Member of the Assembly
102nd Assembly District
Dear Dr. Miller:
Thanks for your letter of April 14th. The SUNY Fredonia University Senate and I share your opposition to the privatization of the State University of New York and your dismay at the tuition roller coaster students and families have been riding for the last generation. My colleagues and I are particularly gratified to hear that you have a plan to bring more state support for SUNY. To tell you the truth, we've been under the impression that everyone outside the Western New York delegation in the Assembly has it in for SUNY.
I'd like to hear more about your plan to stabilize SUNY's funding, as your description is a little fuzzy:
My plan links [tuition] increases to no more than the CPI for the entering freshman which then stays flat for 5 years with the State annually increasing support by the Higher Education Price Index (HEPI). A percentage of these increases must go to increase the number of full-time faculty.
Are you saying that your plan calls for tuition for each entering first-year class to remain the same for 5 years? (Even if they transfer to another SUNY school? Would students transferring in from outside SUNY pay the same tuition rate as entering first-year students?) And that each year the Legislature would have to limit tuition increases for that particular entering class to a cap set by the previous year's Consumer Price Index? (Would they be required to mandate a tuition decrease if deflation occurs?) And that each year the Legislature would commit to increasing support for SUNY by the Higher Education Price Index rate? (Is that a floor or a ceiling?)
Since your letter refers to the "SUNY Fredonia College Council" in its opening paragraph--which is an entity something like a local Board of Trustees, nothing like the campus governance organization that I lead--I'll take the liberty of reminding you of the actual content of our March 29th resolution by comparing your plan to the elements we've identified, in conjunction with the Fredonia Student Assembly, UUP chapter, and administrative leadership, as key campus needs.
We all agree that a rational, equitable, and predictable tuition policy is necessary, although only the students agree with you that the Legislature should continue to control it and that increases should be capped according to a variable inflation rate. By contrast, the faculty, staff, and administrators of SUNY Fredonia believe that the Board of Trustees should be entrusted with the responsibility to manage small, incremental tuition increases under a flat percentage rate cap (on the order of 8% to 10%). Have they mismanaged the residence halls, construction, or the setting of fees? Why shouldn't they have the same authority to set their own tuition rate that community colleges in New York already have? Don't the taxpayers of NY also own the community colleges? Have they been privatized?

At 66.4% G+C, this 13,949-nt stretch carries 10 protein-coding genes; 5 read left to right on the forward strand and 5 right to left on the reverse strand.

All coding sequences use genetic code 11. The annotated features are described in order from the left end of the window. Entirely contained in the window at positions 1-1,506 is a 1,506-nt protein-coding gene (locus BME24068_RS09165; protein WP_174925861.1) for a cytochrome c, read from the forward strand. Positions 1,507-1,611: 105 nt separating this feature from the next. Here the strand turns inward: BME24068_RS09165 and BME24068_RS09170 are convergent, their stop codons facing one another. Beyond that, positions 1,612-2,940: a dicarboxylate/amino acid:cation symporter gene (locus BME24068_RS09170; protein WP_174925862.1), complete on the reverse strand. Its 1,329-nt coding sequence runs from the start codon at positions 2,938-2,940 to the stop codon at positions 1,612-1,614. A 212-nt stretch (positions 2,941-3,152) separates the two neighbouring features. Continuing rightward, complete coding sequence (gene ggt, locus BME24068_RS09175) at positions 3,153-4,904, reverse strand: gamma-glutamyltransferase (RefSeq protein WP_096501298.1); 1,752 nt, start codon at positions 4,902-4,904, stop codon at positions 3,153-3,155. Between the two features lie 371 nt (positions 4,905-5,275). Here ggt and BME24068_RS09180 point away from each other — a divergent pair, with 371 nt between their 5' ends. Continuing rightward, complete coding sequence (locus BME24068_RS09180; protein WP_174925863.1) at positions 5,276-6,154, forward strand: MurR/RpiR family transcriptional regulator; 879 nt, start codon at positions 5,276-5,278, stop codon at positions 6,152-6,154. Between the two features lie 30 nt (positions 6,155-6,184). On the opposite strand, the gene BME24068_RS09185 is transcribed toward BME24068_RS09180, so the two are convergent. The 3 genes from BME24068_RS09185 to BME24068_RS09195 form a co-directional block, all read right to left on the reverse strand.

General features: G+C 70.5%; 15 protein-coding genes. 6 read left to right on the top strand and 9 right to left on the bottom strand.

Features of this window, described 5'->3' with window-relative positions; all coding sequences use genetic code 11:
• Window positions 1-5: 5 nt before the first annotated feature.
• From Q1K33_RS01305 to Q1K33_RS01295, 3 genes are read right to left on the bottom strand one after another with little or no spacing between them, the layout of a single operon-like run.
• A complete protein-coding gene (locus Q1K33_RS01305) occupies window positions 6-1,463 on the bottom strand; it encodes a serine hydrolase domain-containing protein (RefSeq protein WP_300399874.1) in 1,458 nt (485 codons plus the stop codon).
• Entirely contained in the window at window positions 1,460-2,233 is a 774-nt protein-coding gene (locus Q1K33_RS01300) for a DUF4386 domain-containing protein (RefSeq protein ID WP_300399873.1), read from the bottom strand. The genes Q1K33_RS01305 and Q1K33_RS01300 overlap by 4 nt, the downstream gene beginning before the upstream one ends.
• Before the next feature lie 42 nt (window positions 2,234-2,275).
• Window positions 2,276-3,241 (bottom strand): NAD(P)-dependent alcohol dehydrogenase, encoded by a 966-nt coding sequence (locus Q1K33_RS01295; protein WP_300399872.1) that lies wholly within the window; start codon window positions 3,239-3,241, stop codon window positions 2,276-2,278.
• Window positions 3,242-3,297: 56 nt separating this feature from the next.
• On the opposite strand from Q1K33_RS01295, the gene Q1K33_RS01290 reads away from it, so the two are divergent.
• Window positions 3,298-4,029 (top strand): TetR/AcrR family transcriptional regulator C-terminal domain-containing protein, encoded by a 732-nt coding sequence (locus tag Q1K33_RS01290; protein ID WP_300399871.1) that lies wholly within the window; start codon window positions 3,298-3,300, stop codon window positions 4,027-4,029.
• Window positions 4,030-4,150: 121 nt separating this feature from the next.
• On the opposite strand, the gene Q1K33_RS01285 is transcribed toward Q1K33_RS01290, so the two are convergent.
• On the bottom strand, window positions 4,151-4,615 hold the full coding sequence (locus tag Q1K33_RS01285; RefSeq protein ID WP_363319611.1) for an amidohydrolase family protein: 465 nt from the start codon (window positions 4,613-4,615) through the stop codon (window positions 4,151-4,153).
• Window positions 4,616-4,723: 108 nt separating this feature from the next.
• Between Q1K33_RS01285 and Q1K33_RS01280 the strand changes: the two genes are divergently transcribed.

Putting aside the additional administrative costs of different tuition rates for different students in attendance at the same time (by date of entry in addition to resident/non-resident status), which probably would not be high enough to deter the faculty, staff, students, and administrators of SUNY from supporting this aspect of your plan, what's the real difference between yours and ours, and how big is it really? How much does it really matter if the Legislature or the Trustees are managing a rational, equitable, and predictable tuition policy? Since we both agree that tuition increases shouldn't be offset by decreases in state support, can't we come to an agreement on this last little difference between our plans?
Like your plan, our resolution also seeks to freeze the state's long-standing disinvestment in SUNY. But whereas your plan focuses only on the state covering inflationary costs, ours goes much further. (1) We seek to end the Governor's power to unilaterally "claw back" funds the Legislature has dedicated to SUNY by moving SUNY from the "state assistance" budget category to the "local assistance" category, just like community colleges and CUNY schools. (2) We seek to end the practice of cutting SUNY's operating budget by a greater amount than any tuition increase with both a formal end to the "tax on tuition" and a commitment by the state to "maintenance of effort" (which normally includes covering both mandatory and inflationary costs). (3) And we seek to protect SUNY's most financially vulnerable students from the effects of tuition increases by getting a commitment from the state and SUNY to develop new financial aid measures or enhance existing ones (like TAP).
Can we have your support on these three elements of our resolution? Without them, your plan is open to Gubernatorial sabotage and the students, faculty, staff, and administrators of SUNY Fredonia are still vulnerable to continuing disinvestment from the state of New York.
Forgive me for asking, but is your letter an individual initiative, or does your plan have support from the majority of your colleagues on the Higher Ed committee? Is yours the official plan your team is putting forward in conference committee with your counterparts in the State Senate, or are you freelancing this? (I ask because I don't understand why it didn't make it into the Assembly's budget resolution.) What do Deborah Glick and Sheldon Silver think of your plan? How about Phil Smith and Nancy Zimpher?
As you know much better than I, time is getting short. I encourage you to discuss your plan with Bill Parment and the rest of the Western NY delegation. If SUNY's supporters in the Assembly don't get organized and figure out how to act effectively, I fear the consequences for my students and colleagues. If I can help in any way, please don't hesitate to let me know.
SUNY Fredonia University Senate